I can’t get this out of my mind. I can’t fathom the depth of this little girl’s pain. I don’t know what to do about this one.
I don’t know what to do about this...
As a mother of three, I hurt when any parent has to watch their child suffer. You would think, I had thought, that there is nothing worse than hearing, “Your child has cancer.” But, there is more. This story popped up on my Facebook feed, because I have loved ones who have lost their children, because my son struggles with medical issues, because I am a parent, because I am a human. It is almost too much to hear.
But I cannot look away. I have a responsibility. And part of that responsibility is to share this story and hope and pray that when others read it, they will talk to their children TONIGHT.
Bethany Thompson had brain cancer at age 3. She underwent the hell that one has to go through. But she didn’t die of brain cancer. She died as the victim of bullying. She went home after school, after being made fun of because of how the treatment for her brain cancer made her mouth look, she went home and she shot herself. She was 11. This is her story.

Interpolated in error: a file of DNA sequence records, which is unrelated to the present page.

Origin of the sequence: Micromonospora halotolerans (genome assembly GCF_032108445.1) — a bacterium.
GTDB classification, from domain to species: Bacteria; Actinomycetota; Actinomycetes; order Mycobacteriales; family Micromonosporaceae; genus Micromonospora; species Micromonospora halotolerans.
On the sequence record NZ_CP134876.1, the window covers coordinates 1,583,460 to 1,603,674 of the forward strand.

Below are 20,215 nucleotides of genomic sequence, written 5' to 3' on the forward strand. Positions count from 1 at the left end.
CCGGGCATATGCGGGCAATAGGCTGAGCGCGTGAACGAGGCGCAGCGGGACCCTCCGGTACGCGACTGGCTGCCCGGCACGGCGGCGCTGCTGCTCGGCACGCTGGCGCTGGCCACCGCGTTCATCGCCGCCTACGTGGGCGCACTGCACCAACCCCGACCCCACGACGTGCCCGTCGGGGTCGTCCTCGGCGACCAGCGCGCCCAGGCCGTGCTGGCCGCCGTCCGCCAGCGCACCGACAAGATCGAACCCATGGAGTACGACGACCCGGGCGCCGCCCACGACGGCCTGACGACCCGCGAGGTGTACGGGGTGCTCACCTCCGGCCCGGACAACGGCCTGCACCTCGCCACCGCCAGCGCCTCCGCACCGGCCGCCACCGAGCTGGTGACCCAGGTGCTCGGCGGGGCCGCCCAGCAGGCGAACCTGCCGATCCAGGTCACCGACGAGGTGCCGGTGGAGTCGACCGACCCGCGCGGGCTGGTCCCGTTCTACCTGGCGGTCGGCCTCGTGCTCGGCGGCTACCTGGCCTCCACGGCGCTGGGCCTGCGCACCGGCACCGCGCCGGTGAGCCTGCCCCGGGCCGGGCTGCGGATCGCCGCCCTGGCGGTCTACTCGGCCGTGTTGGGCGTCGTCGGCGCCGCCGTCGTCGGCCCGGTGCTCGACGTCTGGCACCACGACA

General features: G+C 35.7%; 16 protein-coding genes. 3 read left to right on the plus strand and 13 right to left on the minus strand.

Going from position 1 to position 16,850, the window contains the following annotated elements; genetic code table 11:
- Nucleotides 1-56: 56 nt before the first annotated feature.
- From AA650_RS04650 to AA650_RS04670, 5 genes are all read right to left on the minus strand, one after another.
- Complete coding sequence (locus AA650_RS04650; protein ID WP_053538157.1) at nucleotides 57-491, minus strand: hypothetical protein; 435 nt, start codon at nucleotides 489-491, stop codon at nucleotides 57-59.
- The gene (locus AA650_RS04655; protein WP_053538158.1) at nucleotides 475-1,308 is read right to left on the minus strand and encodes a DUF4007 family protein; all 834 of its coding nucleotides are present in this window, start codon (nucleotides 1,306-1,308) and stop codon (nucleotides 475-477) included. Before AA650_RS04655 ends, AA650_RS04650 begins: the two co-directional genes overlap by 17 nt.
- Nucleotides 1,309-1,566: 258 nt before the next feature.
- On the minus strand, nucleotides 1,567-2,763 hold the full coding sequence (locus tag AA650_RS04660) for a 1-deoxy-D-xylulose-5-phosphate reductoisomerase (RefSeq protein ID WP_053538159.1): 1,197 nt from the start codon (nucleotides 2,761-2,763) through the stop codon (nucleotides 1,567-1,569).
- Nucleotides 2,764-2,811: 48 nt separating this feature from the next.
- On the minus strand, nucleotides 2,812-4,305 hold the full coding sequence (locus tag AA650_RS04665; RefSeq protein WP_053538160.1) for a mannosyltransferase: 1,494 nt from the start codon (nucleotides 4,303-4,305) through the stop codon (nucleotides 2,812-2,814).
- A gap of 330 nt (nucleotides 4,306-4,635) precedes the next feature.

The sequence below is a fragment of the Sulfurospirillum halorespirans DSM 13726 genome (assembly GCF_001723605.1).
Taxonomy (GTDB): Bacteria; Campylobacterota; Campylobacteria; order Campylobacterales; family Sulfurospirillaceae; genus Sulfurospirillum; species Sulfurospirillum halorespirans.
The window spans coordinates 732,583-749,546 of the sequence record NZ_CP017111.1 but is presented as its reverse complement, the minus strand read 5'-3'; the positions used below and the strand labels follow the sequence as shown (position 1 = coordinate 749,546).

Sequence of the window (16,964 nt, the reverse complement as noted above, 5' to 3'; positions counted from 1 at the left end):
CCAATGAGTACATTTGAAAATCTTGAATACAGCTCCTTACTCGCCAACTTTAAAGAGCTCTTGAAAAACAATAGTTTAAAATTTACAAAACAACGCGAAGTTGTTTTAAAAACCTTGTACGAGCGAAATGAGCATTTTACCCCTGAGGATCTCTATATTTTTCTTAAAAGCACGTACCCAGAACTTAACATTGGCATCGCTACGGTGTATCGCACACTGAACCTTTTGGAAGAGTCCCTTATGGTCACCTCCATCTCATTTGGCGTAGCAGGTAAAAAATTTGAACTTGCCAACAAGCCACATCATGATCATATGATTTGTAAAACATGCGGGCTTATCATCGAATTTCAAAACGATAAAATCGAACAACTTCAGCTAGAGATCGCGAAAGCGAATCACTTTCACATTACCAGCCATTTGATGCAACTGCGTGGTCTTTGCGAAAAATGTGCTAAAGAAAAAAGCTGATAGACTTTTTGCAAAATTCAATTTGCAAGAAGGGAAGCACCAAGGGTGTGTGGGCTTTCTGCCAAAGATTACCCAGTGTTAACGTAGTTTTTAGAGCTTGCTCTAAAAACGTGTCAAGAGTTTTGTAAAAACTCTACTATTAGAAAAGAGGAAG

I don’t have a solution. But I do believe it is my responsibility as a parent to talk to my boys about this little girl, tonight. They need to know. They have heard me tell them what it was like when I was made fun of as a little girl. How I had to wear a patch over my good eye to force my legally blind bad eye to work. How the kids called me Patch the Pony, how by age 9, I, too, wanted to die.
My boys know I care more about how they treat others than what grades they bring home. That I care more about what they do for the kid that is being made fun of then where they go to college.
We might not be able to cure cancer in our homes, but we have the power to model, to talk and to integrate the zero tolerance policy within our homes and on the playgrounds. This was a preventable death.